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May 31, 2022 to June 3, 2022
Arabella Brauneck Hotel
Europe/Berlin timezone

Doping effect on the hydrogen production via microwave assisted water splitting in doped-ceria materials.

Jun 1, 2022, 3:45 PM
Arabella Brauneck Hotel

Arabella Brauneck Hotel

Münchner Str. 25 83661 Lenggries


Mr Aitor Domínguez Saldaña (Intituto de tecnología Química)


Nowadays, hydrogen is being used as an energetic vector for saving excess of renewable energy. The most used techniques to generate hydrogen are thermochemical looping’s, electrolysers and hydrocarbons reforming. However, all these techniques have several drawbacks, namely the high temperatures needed, the use of sophisticated machinery and the long operation times required for the hydrogen production. Recently, the possibility to generate green hydrogen using electric energy, as microwave radiation, has been reported. This process uses metallic oxides as catalysts, e.g. CeO2, and it occurs in a reactor at temperatures lower than 250 °C in less than five minutes. The hydrogen production mechanism happens in two steps. First, the material is irradiated with a microwave electromagnetic field, producing the reduction of the material with the concomitant release of oxygen. This radiation is able to stabilize a higher amount of oxygen vacancies in the fluorite structure at lower temperatures than the conventional radiative processes, as it is the case of thermosolar (>1000 °C). When the microwaves are turned off in the presence of water, the material splits the H2O molecule, therefore liberating a stream of molecular hydrogen and filling its oxygen vacancies. One example of this process is noted in the material Ce0.8Gd0.2O2. The release of oxygen is accompanied by an increase in the material electrical conductivity. Besides, it has been observed that a different conductivity behaviour can be inferred depending on the irradiated microwave power. If the microwave radiation power is lower than the activation energy (PTh), the material conductivity behaves like conventional heating process. On the other hand, for a microwave radiation power higher than the PTh, the material undergoes a sudden spike in the conductivity. This rise is mainly ascribed to an increase of the electronic conductivity. Ionic conductivity can be tuned by doping the ceria lattice with iso and aliovalent cations. For example. incorporating Zr into the structure, the ionic conductivity decreases, while Gd generates oxygen vacancies in the anionic sublattice, thus, increasing the ionic conductivity. In this work, we have synthesized and characterized a set of ceria doped materials, e.g. Ce1-xMxO (M = La, Y, Yb, Tb, Zr, and Gd) (x = 0.1 and 0.2). Their interaction with microwave radiation has been monitored to study their modulability regarding conductivity behaviour and hydrogen production capacity.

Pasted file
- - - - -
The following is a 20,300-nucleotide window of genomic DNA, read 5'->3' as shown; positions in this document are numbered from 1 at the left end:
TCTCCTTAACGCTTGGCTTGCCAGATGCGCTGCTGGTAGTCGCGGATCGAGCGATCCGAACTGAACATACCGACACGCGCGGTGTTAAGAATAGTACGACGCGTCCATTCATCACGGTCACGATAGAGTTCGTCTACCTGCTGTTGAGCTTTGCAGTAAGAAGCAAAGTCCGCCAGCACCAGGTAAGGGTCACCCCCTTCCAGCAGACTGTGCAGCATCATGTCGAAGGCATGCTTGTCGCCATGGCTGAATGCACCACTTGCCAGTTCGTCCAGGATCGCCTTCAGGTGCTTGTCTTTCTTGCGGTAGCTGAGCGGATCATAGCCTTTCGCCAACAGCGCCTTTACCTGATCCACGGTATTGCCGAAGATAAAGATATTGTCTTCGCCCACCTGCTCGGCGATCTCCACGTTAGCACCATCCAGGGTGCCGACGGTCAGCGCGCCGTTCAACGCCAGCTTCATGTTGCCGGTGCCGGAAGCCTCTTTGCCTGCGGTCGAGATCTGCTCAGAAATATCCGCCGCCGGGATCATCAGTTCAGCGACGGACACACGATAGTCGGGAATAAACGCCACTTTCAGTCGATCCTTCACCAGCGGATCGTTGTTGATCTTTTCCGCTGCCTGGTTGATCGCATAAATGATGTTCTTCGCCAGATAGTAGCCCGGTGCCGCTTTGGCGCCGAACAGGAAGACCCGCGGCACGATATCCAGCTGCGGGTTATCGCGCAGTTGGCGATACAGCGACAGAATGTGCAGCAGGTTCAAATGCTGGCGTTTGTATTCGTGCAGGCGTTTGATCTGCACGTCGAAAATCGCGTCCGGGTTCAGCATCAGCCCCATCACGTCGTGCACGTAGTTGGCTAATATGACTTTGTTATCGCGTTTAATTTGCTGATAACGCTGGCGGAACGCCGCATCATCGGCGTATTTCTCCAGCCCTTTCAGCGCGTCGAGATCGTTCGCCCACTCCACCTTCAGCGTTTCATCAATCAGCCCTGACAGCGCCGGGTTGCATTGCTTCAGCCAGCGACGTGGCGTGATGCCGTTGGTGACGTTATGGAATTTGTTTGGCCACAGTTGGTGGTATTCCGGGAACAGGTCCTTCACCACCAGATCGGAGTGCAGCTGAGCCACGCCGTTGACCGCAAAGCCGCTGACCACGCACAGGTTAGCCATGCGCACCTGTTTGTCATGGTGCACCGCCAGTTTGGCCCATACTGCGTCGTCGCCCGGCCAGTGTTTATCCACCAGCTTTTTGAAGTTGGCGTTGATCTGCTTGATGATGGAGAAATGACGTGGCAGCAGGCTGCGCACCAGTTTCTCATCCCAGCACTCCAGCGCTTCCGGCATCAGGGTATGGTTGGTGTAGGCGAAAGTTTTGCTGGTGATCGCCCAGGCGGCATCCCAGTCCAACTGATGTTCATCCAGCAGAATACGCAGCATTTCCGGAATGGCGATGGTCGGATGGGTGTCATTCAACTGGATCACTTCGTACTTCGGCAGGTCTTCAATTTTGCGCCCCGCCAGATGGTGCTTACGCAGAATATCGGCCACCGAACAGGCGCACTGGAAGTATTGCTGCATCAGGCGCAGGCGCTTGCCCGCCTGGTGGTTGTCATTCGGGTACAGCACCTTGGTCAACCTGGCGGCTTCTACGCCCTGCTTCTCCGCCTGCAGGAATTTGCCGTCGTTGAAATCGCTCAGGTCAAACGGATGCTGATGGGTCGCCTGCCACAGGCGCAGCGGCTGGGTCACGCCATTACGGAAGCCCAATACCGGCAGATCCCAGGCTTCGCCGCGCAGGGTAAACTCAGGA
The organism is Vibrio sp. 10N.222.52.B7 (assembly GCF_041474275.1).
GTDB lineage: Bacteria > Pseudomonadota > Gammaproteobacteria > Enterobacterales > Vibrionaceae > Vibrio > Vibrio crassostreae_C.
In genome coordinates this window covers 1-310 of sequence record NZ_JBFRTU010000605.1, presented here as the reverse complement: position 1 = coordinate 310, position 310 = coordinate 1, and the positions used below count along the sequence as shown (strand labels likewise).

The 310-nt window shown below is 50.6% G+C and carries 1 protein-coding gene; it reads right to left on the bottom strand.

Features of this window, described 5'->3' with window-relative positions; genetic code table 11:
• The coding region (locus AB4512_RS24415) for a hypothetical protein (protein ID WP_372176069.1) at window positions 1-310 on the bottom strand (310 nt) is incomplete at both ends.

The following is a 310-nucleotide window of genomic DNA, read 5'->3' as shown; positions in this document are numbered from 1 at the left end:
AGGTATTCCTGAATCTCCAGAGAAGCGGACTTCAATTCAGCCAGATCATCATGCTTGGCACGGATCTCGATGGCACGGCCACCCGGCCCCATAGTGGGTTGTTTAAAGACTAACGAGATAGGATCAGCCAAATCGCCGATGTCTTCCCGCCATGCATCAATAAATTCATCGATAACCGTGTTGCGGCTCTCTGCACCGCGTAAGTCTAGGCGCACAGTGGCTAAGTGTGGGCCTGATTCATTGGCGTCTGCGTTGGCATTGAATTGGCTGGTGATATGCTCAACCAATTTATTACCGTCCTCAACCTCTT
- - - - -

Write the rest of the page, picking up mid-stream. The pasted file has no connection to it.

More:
Primary authors

Mr Aitor Domínguez Saldaña (Intituto de tecnología Química) Dr Joaquín Santos (Instituto de Tecnología Química) Dr José Manuel Catalá (Institute of Information and Communication) Dr José Manuel Serra (Instituto de Tecnología Química) Dr Laura Navarrete (Instituto de tecnología química) Dr María Balaguer (Instituto de Tecnología Química) Dr Pedro José Plaza (Institute of Information and Communication)

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